Sushant Singh Rajput reveals how he transformed into MS Dhoni

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Bollywood Actor Sushant Singh Rajput has finally revealed that how he worked hard and had became India’s successful captain MS Dhoni.

Pic: Firstsport
Pic: Firstsport 

The actor said ‘MS Dhoni: The Untold Story’ his most special film for him. He has worked hard to become Dhoni. Real Dhoni and Reel Dhoni is currently busy in the promotion of the biography. The film is ready to hit in silver screen on September 30, 2016.

He said, “There was no way I was going to say no to this role. Once I was on board, I knew I had to prepare and change myself completely for the film. We decided to plan my routine and training accordingly so that once I began shooting, I was more like a cricketer than just a hero.”

Sushant worked with Dhoni’s trainer Kiran More and psychotherapist Vaibhav Daga. The practice for Rajput was divided into three parts, first is Playing cricket second looking like a cricketer and last one is getting the attitude correct.

The Actor said about this three training parts, “Third was getting to walk, talk, bat, in Dhoni’s style and playing in the stadiums.”

Pic: Indianexpress
Pic: Indianexpress 

He said about awful training schedule, “The first four months was just training in getting the shots correct. From cover drives to defense, square cuts and then wicket-keeping. Everything I needed to know about playing cricket to be able to pull off the role. That was a pre-requisite. Kiran Sir is a taskmaster. We used to start at 5-5.30 am every day with 45 minutes of warm-up drills, which is more than any intensive functional training that you know, and then I would pad up. Everyday, he would decide one shot and I had to play that shot for the whole day. I would practice it, on the bowling machine for at least 300 times for about two to 2.5 hours. Then a break of 30 minutes and another one to 1.5 hours of wicket-keeping. The first few days were so painful because at 29, in your head, you think you can do it easily, but your body isn’t used to such routine. Plus, there’s a posture that you need to sit in for keeping. You need to flex your butt and then put all the pressure. It was a completely different dynamic. I got the hang of it after a long time. The first four months were only about looking and playing like a professional cricketer.”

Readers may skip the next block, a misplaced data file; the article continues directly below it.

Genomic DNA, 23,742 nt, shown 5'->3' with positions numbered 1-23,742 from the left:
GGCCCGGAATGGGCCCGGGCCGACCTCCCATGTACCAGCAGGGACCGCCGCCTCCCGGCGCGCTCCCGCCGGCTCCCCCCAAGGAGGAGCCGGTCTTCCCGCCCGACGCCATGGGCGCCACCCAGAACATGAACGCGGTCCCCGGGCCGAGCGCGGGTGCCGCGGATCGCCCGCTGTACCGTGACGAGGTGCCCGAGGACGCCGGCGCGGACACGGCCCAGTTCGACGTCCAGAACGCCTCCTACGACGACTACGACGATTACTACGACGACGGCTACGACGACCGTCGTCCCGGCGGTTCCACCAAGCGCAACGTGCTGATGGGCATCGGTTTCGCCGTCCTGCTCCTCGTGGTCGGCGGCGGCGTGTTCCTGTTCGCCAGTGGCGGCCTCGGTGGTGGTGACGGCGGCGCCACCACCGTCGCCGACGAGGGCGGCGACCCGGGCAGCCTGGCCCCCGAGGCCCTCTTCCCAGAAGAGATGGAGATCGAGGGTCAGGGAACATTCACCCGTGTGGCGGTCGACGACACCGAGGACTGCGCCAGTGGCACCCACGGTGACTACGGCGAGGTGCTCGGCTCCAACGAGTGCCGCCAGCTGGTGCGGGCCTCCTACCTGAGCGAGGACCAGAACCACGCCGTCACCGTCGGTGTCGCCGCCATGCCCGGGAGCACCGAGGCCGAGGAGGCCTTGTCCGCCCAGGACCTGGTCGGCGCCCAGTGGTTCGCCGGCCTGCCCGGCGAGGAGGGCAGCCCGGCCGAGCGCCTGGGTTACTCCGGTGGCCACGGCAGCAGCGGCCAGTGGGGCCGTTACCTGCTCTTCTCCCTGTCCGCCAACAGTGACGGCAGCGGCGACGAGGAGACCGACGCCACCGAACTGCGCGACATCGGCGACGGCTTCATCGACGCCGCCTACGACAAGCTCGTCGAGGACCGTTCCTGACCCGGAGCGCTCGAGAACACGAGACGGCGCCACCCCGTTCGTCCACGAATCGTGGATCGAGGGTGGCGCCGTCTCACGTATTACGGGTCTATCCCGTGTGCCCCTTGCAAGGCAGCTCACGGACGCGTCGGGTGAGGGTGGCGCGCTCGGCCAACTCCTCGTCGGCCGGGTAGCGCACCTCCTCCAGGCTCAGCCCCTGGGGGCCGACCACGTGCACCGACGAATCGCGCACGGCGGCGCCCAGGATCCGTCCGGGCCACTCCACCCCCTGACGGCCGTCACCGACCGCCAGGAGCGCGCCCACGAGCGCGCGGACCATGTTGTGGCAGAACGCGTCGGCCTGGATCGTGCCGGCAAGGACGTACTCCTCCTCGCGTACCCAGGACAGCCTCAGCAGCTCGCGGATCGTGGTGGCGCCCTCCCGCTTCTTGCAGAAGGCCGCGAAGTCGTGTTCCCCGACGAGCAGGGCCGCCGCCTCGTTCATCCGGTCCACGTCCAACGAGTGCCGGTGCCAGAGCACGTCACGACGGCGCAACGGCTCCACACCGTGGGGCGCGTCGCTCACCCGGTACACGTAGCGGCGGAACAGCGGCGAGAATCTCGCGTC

Sushant is also practiced at the Mumbai Cricket Association. Rajput said how he learned Dhoni’s shots, “We moved to MCA (Mumbai Cricket Association) and then the analyst came on board. Then it was about all the shots that Dhoni plays. Every shot was analysed frame-by-frame, given when the body weight needs to be transferred from one foot to the other while playing a shot. It looked very scientific. For the next six months, it was just about MS Dhoni shots and his wicket-keeping. He’s so agile at his age and his reflexes are really strong. Every day we would be sitting and checking the analysis. Even before we began training for the film, I saw some 1,000 hours of footage of Dhoni just playing on the field. I didn’t even jot down pointers, I just watched him, subconsciously getting immersed. We used to record each day of the training session and the analyst would compare my shots with his to know where I’m going slightly off. There were several instances when the cricketing shot was perfect because I had picked it up by then, but it wasn’t looking like MS. That’s what I spent the next six months doing.”